licence - venues - Al-fresco dining and drinking - licensing

Dozens of Nantwich venues could benefit from new “al-fresco” licensing arrangements being planned by Cheshire East Council.

The Government has given the green light for easing of licensing legislation as restrictions on bars, restaurants, cafes and pubs are lifted from tomorrow (July 4).

It will make the process of applying for pavement licences easier so outlets can use outdoor pedestrian areas for al-fresco drinking and eating.

Interested businesses are being urged to make preparations and readying information needed, providing assurance on social distancing as a result of Covid-19.

Instead of having to apply for three different forms of consent, application for a single pavement licence under a new streamlined, low cost process will be introduced.

Businesses are urged to develop proposals ready to submit to the council, including contacting the council for highways information and submitting furniture images and insurance documents.

Cllr Laura Crane, Cheshire East Council’s cabinet member for highways and waste, said: “We are urging hospitality businesses to check if the area they want to utilise is part of the adopted highway, getting a scaled plan which shows the proposed space to apply for a licence.

“Indication of type of furniture businesses want to use will also be needed, as well as public liability insurance cover to use part of the highway.

“We advise checking with your provider if your policy will need amending, making sure you have evidence of public liability insurance for the area you want to use.”

Cllr Nick Mannion, Cheshire East Council’s cabinet member for environment and regeneration, said: “For these types of businesses, access to outdoor alfresco space will encourage a slow but steady start to the local economy.

“Many can only look to utilise adjacent public areas, whether on footpaths, pedestrianised streets, parking bays or other amenity areas.

“If this is the case, then businesses should make relevant preparations with the council to ensure a smooth transition to accommodate customers.”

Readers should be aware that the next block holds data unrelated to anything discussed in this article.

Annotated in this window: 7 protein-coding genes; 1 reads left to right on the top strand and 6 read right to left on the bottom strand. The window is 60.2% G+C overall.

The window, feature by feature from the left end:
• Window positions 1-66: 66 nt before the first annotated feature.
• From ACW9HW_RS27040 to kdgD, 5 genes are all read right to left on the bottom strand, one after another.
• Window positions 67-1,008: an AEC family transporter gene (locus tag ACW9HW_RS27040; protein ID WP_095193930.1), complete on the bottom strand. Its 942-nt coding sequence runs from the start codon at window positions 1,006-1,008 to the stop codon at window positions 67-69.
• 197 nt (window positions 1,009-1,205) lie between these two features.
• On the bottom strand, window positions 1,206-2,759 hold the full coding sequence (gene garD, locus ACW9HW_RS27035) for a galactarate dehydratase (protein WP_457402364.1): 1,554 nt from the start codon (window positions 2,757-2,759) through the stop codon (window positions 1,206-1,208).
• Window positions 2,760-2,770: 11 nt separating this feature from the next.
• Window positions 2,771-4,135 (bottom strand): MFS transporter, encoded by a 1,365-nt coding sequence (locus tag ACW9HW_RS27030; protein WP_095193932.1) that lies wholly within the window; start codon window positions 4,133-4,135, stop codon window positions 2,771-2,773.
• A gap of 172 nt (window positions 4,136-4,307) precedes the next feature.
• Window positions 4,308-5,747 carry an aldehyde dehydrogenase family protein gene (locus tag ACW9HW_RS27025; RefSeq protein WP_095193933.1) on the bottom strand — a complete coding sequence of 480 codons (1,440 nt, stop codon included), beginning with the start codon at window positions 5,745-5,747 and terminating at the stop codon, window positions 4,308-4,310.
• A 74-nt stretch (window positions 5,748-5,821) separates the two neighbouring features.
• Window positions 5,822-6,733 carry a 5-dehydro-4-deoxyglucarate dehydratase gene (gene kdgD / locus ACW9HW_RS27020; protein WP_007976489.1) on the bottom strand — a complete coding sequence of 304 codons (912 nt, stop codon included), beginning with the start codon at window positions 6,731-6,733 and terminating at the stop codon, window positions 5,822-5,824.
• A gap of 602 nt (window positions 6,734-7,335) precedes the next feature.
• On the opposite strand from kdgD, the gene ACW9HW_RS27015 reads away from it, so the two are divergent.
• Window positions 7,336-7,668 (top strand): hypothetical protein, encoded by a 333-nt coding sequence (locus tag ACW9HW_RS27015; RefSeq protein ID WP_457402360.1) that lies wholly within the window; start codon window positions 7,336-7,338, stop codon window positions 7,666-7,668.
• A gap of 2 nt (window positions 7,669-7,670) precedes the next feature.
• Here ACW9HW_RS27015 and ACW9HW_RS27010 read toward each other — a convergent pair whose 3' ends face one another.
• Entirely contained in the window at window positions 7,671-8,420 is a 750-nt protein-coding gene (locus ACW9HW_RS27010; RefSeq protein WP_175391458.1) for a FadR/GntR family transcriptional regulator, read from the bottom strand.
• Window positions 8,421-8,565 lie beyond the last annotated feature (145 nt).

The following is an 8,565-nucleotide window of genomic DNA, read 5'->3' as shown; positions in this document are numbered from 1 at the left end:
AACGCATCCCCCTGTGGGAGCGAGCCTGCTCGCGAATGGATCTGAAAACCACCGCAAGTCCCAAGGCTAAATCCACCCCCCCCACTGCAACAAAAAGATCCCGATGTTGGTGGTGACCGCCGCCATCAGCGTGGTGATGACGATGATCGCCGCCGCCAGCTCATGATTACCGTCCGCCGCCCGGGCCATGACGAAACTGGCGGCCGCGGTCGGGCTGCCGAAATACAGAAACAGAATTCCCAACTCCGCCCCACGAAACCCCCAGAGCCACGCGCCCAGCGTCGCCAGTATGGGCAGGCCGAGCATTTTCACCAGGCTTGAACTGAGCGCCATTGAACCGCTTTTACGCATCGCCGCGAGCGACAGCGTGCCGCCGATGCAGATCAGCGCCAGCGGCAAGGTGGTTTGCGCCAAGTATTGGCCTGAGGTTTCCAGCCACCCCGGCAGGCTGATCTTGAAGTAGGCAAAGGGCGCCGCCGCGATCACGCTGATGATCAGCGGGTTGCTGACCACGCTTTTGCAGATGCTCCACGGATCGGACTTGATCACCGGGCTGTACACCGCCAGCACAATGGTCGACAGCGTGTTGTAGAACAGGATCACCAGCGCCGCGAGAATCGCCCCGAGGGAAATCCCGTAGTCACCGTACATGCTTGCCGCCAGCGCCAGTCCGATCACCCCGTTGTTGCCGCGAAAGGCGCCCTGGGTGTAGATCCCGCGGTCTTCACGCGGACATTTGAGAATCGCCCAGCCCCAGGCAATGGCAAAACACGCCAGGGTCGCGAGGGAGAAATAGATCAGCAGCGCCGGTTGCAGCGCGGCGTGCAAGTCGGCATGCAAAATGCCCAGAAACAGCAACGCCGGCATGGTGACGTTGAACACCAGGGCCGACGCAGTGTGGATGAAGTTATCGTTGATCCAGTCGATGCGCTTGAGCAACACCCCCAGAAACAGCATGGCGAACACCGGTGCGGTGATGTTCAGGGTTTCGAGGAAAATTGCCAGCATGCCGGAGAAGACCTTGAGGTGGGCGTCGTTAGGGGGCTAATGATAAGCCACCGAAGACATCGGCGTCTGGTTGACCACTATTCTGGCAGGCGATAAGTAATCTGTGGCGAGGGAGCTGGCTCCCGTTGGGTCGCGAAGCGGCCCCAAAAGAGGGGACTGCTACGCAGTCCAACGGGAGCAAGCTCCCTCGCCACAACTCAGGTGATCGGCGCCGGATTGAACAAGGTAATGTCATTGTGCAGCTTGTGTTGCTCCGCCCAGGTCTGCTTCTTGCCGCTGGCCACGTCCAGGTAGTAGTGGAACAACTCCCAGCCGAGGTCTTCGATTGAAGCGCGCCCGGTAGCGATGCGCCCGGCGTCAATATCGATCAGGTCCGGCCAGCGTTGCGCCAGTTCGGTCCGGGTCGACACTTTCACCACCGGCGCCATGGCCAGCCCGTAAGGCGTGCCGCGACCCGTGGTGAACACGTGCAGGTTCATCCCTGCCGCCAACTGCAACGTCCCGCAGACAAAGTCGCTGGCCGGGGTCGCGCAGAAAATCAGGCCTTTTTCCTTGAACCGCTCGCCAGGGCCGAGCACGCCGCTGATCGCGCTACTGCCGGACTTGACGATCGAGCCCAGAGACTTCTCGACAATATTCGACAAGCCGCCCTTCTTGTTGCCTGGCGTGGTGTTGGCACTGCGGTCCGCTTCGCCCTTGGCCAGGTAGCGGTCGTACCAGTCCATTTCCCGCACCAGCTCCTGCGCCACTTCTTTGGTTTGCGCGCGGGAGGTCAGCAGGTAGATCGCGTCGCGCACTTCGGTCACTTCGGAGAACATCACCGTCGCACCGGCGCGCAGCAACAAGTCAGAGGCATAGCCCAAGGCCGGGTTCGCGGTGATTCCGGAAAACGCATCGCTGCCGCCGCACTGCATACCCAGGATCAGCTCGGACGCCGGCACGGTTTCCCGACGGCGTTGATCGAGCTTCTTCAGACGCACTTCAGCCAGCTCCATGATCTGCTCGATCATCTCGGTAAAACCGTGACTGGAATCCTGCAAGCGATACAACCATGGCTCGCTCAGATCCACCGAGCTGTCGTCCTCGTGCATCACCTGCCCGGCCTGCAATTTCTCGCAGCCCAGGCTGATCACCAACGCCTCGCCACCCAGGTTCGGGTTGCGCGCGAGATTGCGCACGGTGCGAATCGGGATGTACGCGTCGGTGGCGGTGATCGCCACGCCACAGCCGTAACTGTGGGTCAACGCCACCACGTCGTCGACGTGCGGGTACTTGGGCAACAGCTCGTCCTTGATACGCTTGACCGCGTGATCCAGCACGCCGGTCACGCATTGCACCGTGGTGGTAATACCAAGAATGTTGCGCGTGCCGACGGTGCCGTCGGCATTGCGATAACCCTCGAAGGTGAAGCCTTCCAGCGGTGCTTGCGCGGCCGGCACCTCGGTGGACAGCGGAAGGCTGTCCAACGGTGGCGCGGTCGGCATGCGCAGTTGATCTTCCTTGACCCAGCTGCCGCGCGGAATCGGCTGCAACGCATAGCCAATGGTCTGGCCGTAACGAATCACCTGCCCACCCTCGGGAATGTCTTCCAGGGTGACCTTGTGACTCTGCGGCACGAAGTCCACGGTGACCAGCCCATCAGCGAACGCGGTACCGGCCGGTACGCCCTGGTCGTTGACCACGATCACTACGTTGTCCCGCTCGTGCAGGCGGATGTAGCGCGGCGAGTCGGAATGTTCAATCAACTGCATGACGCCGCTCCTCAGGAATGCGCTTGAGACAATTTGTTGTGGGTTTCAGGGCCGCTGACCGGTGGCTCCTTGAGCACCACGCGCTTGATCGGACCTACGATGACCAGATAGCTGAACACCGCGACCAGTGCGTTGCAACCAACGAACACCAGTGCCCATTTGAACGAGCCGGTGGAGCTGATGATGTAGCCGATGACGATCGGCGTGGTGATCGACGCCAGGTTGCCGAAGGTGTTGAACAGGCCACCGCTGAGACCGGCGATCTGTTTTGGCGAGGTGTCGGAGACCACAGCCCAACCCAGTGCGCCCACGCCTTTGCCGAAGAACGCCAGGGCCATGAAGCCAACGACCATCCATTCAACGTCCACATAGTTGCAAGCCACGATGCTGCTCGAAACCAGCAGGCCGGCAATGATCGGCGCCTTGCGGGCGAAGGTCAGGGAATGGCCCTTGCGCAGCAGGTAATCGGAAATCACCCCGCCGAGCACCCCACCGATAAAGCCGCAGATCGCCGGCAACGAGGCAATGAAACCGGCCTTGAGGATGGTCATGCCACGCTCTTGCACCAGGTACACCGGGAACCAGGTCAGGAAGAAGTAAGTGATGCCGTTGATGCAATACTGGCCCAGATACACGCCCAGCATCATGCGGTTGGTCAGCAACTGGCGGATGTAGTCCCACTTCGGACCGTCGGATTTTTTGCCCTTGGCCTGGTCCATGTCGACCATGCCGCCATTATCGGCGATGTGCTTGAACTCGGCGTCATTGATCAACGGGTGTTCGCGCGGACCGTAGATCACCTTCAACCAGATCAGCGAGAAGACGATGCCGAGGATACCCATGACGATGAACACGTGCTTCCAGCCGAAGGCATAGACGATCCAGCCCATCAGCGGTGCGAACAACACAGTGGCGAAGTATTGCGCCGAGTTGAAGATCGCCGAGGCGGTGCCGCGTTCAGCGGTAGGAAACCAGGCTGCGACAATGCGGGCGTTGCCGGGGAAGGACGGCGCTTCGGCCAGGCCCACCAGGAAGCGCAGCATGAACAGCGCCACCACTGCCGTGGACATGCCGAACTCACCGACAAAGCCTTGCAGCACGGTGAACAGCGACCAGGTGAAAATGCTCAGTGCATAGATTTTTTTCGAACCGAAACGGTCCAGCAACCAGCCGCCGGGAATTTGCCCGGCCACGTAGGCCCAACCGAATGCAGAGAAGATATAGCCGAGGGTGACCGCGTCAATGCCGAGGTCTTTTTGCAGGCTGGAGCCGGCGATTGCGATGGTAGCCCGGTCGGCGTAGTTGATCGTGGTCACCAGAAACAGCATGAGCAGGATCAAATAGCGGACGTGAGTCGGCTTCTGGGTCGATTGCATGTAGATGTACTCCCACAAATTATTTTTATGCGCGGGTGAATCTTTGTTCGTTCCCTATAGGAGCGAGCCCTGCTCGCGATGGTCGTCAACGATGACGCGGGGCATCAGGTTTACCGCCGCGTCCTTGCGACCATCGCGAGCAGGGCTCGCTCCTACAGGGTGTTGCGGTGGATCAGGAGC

Many venues are re-opening in Nantwich tomorrow, some already with outdoor seating around the town square.

Nantwich Book Shop & Coffee Lounge on High Street has put measures in place to keep customers safe including staff training about social distancing and the need for constant hand washing.

A pop-up Pub & Gin Bar is also opening outside the Studio/Retro on Castle Street in Nantwich with social distancing measures in place, and other venues like The Leopard on London Road is open for table bookings indoors.

Nigel Woodhouse at his new Pop up Pub & Gin Bar at The Studio-Retro which opens on 4th July (1) (1)

Nigel Woodhouse at his new pop up Pub & Gin Bar

Nigel Woodhouse, from Pop up Pub & Gin Bar at The Studio/Retro, said: “Nightclubs cannot open just yet, so we will be hosting our Pop Up Pub outside the Studio Nantwich that will open weekends for the next few months from midday until 11pm.

“We will help with the town’s overall capacity as with social distancing pubs can only fit a fraction of what they used to in their premises, so we will help everyone to get a seat.

“We only have 15 tables, and everyone will be seated with very low background music. We hope this will give people a chance to socialise in the extra safety of being outdoors.”

Denise Lawson, of Nantwich Bookshop, added: “We will also be taking down details for track and trace before seating anyone. It’s going to be a real learning curve for all of us.”

(Additional reporting and images courtesy of Jonathan White)


  1. Great first night 4 police cars 2 ambulances 1 idiot no control well-done Nigel.

  2. Sydney Cropper says:

    Not a lot of social distancing outside White Horse this afternoon didn’t look good. Also went past JW’s barbers and face masks not being worn properly by staff there meant to go over your nose and mouth not just under your chin. Not a good start!

  3. Great to make alfresco dining easier to apply for but Nantwich needs car parks to be FREE and the barriers in Pillory and other streets to be removed. These issues are damaging business

    • I can understand that for some the car parking charges and difficulty in cash free payments are a nuisance, but speaking as a person who ordinarily walks into town, as many do, I’m encouraged to do it more because of the street closures.
      It would probably be a more balanced view to recognise that what is stopping people spending money in local businesses also includes having less money to spend due to furloughing and redundancy, or loss of self employed income; having less free time with children off school (I’d normally browse and buy most weekdays during term time); a turn in the weather putting regular walkers off; and perhaps most importantly the very real fear of catching or passing on a potentially deadly disease, despite measures put in place by responsible business owners.
      The car parking charges are pennies compared to using public transport, and the environmental impact from reducing unnecessary short journeys is worth it.
      As a self employed person I understand fully the awful circumstances our local businesses are in, but it’s wrong to entirely blame the lack of business in town on road closures necessary for social distancing and car parking charges that never prevented anyone from shopping prior to covid.

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